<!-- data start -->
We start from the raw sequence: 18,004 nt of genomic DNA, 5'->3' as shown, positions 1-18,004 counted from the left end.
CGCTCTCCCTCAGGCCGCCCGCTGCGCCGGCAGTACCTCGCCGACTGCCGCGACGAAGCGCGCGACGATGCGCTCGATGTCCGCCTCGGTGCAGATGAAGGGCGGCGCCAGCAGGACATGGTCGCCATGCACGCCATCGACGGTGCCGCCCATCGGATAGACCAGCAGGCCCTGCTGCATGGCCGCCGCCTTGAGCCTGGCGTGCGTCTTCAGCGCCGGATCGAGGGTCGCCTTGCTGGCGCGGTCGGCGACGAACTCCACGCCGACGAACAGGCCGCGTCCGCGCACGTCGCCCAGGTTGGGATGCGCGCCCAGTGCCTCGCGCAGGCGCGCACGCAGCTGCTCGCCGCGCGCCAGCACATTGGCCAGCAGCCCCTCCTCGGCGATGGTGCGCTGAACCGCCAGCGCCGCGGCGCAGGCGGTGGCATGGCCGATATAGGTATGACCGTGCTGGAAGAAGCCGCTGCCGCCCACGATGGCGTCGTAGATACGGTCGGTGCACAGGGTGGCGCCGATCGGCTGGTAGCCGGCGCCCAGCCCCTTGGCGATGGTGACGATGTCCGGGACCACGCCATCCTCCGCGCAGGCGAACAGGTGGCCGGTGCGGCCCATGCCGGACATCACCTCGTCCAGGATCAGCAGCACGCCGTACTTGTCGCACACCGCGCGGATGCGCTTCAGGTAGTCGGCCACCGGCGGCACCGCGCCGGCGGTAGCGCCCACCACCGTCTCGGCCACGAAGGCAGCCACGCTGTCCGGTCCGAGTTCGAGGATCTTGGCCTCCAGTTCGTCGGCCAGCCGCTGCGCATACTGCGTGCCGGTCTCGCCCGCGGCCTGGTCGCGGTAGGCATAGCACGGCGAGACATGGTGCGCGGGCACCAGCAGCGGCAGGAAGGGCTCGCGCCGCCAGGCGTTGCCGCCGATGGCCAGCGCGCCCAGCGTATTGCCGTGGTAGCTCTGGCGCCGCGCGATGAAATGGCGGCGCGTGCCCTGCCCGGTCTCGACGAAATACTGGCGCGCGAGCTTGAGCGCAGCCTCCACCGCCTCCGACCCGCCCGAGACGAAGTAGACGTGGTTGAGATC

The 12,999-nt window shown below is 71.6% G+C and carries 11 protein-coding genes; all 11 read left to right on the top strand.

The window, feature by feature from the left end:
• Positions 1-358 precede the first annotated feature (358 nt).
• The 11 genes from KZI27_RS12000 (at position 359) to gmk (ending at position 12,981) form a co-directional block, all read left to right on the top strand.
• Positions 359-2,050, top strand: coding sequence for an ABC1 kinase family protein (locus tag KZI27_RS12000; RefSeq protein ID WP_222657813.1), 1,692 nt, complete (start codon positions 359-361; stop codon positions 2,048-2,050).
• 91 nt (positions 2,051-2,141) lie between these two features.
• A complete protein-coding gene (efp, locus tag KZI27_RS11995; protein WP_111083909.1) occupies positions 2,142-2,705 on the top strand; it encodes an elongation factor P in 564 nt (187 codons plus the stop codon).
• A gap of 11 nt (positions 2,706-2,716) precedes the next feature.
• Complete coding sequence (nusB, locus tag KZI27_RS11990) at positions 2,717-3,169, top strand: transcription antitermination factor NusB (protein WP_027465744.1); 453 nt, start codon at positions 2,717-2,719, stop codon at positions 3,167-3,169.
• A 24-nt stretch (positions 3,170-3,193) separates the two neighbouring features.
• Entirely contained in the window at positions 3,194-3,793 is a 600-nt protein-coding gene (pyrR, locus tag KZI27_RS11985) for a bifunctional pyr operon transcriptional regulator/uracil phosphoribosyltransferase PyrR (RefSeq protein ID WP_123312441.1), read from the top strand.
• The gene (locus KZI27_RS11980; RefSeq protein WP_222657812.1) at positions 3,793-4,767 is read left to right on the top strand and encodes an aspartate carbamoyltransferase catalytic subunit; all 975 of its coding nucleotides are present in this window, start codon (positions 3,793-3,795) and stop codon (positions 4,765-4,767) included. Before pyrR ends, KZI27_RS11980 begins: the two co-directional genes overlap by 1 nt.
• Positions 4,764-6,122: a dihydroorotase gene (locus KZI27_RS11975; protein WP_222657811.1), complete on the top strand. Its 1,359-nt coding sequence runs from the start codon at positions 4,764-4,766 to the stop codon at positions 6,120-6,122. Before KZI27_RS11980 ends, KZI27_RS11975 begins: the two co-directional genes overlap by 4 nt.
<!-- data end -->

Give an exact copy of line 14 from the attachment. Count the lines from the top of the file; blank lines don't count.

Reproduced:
• The gene (locus KZI27_RS11980; RefSeq protein WP_222657812.1) at positions 3,793-4,767 is read left to right on the top strand and encodes an aspartate carbamoyltransferase catalytic subunit; all 975 of its coding nucleotides are present in this window, start codon (positions 3,793-3,795) and stop codon (positions 4,765-4,767) included. Before pyrR ends, KZI27_RS11980 begins: the two co-directional genes overlap by 1 nt.